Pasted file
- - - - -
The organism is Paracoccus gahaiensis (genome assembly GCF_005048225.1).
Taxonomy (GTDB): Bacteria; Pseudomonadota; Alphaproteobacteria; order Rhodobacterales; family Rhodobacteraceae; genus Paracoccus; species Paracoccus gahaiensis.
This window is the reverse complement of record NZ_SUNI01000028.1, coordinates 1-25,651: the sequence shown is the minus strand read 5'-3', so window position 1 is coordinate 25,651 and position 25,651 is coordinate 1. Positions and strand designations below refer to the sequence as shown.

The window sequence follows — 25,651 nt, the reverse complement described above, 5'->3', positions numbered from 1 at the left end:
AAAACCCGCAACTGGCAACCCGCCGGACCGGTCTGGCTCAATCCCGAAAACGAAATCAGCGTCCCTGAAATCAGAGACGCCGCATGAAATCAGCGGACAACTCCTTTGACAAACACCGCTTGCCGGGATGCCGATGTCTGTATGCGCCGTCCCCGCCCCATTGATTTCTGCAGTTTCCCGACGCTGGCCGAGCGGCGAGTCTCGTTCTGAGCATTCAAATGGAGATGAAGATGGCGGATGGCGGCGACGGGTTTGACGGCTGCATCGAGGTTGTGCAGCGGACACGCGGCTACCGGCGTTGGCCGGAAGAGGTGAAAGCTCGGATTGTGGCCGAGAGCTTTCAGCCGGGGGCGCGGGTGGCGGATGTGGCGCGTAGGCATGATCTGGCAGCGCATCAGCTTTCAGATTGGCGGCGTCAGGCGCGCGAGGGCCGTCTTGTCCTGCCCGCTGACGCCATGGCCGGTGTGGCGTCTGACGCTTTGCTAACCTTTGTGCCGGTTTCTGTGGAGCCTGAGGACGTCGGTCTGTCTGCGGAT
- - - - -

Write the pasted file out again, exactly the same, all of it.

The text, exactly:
The organism is Paracoccus gahaiensis (genome assembly GCF_005048225.1).
Taxonomy (GTDB): Bacteria; Pseudomonadota; Alphaproteobacteria; order Rhodobacterales; family Rhodobacteraceae; genus Paracoccus; species Paracoccus gahaiensis.
This window is the reverse complement of record NZ_SUNI01000028.1, coordinates 1-25,651: the sequence shown is the minus strand read 5'-3', so window position 1 is coordinate 25,651 and position 25,651 is coordinate 1. Positions and strand designations below refer to the sequence as shown.

The window sequence follows — 25,651 nt, the reverse complement described above, 5'->3', positions numbered from 1 at the left end:
AAAACCCGCAACTGGCAACCCGCCGGACCGGTCTGGCTCAATCCCGAAAACGAAATCAGCGTCCCTGAAATCAGAGACGCCGCATGAAATCAGCGGACAACTCCTTTGACAAACACCGCTTGCCGGGATGCCGATGTCTGTATGCGCCGTCCCCGCCCCATTGATTTCTGCAGTTTCCCGACGCTGGCCGAGCGGCGAGTCTCGTTCTGAGCATTCAAATGGAGATGAAGATGGCGGATGGCGGCGACGGGTTTGACGGCTGCATCGAGGTTGTGCAGCGGACACGCGGCTACCGGCGTTGGCCGGAAGAGGTGAAAGCTCGGATTGTGGCCGAGAGCTTTCAGCCGGGGGCGCGGGTGGCGGATGTGGCGCGTAGGCATGATCTGGCAGCGCATCAGCTTTCAGATTGGCGGCGTCAGGCGCGCGAGGGCCGTCTTGTCCTGCCCGCTGACGCCATGGCCGGTGTGGCGTCTGACGCTTTGCTAACCTTTGTGCCGGTTTCTGTGGAGCCTGAGGACGTCGGTCTGTCTGCGGAT